Matt said...


Hobbes said...

Hi, Laos-traveller!

Bearsbearsbears said...

Every time i see a thick, crawled oni, I can't help but think: how do they DO that?! any insight on the process or the glaze?

geneviève meylan said...

beautifull piece ! I really love this oni -hagi, I am a "fan" !
Magokorodo is a very kind seller and his ceramic is a very good choice !

Circle Community Acupuncture said...

Something about it is wonderfully Baroque. Perhaps it is the lighting in your photographs.

One of the early origins of the word "baroque" translates as "imperfect pearl", which does imply a bit of the wabi sabi.

I'm sure it's tactile weight does shape the experience of drinking matcha.

Beautiful and horrendous.


Jamus said...


It reminds me of something my art professor used to say all the time. "If something isn't Baroque, don't fix it."

I always thought it was a funny sort of juxtaposition to the literal translation of the word.


Bill said...

Mmmmm looks like a frosted ginger bread cookie. *rubs hands and licks lips*

Matt said...

Hummmm… The glaze is ghastly thick, clumping white, how wonderful. It seems thicker than what one usually sees with this type of work. This style originated from Korea but is rarely seen there these days. The ‘Na Noom’ style foot makes quite a prominent (apparently stomach rumbling) impression. Can you get a sense of the underlying clay through the tactile sensations of cradling fingers or is this one a teaser?

What kind of matcha are you whisking in its goopy white innards?


Hobbes said...

Dear Jason,

I'd wondered the same. Some of the other pieces by Seigan are a good pointer as to its method, but I couldn't guess at its contents. Given the friendly nature of the chaps at Magokorodo and Artistic Nippon, who sell "oni" style, I'm sure they could help you. Let us know what you find out!

Dear Gingko,

I'm glad you like it! It's the first item I've bid on for many years. I forgot how tiring it is to log in at 2 a.m. and ensure that you get the winning bid!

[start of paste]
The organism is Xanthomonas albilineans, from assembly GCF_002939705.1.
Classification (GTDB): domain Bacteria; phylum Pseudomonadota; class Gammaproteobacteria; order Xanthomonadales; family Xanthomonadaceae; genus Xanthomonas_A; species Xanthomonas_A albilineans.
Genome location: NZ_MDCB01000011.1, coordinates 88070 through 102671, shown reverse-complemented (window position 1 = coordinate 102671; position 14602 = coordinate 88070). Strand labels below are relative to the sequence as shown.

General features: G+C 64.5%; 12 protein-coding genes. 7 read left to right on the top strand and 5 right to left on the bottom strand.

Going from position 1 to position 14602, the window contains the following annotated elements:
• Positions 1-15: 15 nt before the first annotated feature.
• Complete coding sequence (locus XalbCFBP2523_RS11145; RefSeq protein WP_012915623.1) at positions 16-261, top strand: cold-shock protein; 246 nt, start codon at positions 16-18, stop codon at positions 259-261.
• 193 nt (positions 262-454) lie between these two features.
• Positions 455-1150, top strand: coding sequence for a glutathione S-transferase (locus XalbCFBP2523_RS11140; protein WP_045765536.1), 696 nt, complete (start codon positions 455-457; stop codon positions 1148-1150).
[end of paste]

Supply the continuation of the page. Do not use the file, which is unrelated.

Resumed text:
Dear David,

It is both beautiful and horrendous, I totally agree. If the Baroque is about the suggestion of movement, then this is a glooping, oozing, pustulation!

Dear Jamus,

I came across a new book with that title recently. It was on classical music, though. :)

Dear Bill,

It's interesting, the range of reactions that such a strange piece provokes. Some people see horrendous beauty, some people see wonderful ghastliness, some people (I'm one of them) sees sugar frosting. Haha...

Dear Matt,

Ghastly is spot on, it's absolutely gastliche. I believe all Hagiyaki were ultimately derived from Korean works, as the large amounts of the Korean workforce was obligated to move to the province during Japanese-Korean conflicts.

This bowl is a fantastic one to hold, it really is. The smooth frosting is hideous, ghastly - it reminds me of a H.P. Lovecraft abomination. Between it, the volcanic crust of the shiny glaze, and yet underneath, where the palm rests to support its cloven hooves, it is heavy, rough, and pure clay.

Such randomness belies the exacting workmanship that has occurred here, which can be seen when you consider the perfect flatness of the four feet. There is no wobble at all. Remarkable.

Toodlepip all,


Hobbes said...

P.s. Matt, we've been enjoying two varieties from the superb O-Cha: the Kiku Mukashi [Zhuxi - Chrysanthemum Ancient], which is thin usucha, and Chiyo Mukashi [Qiandaixi - Thousand Generations Ancient], which is thick koicha.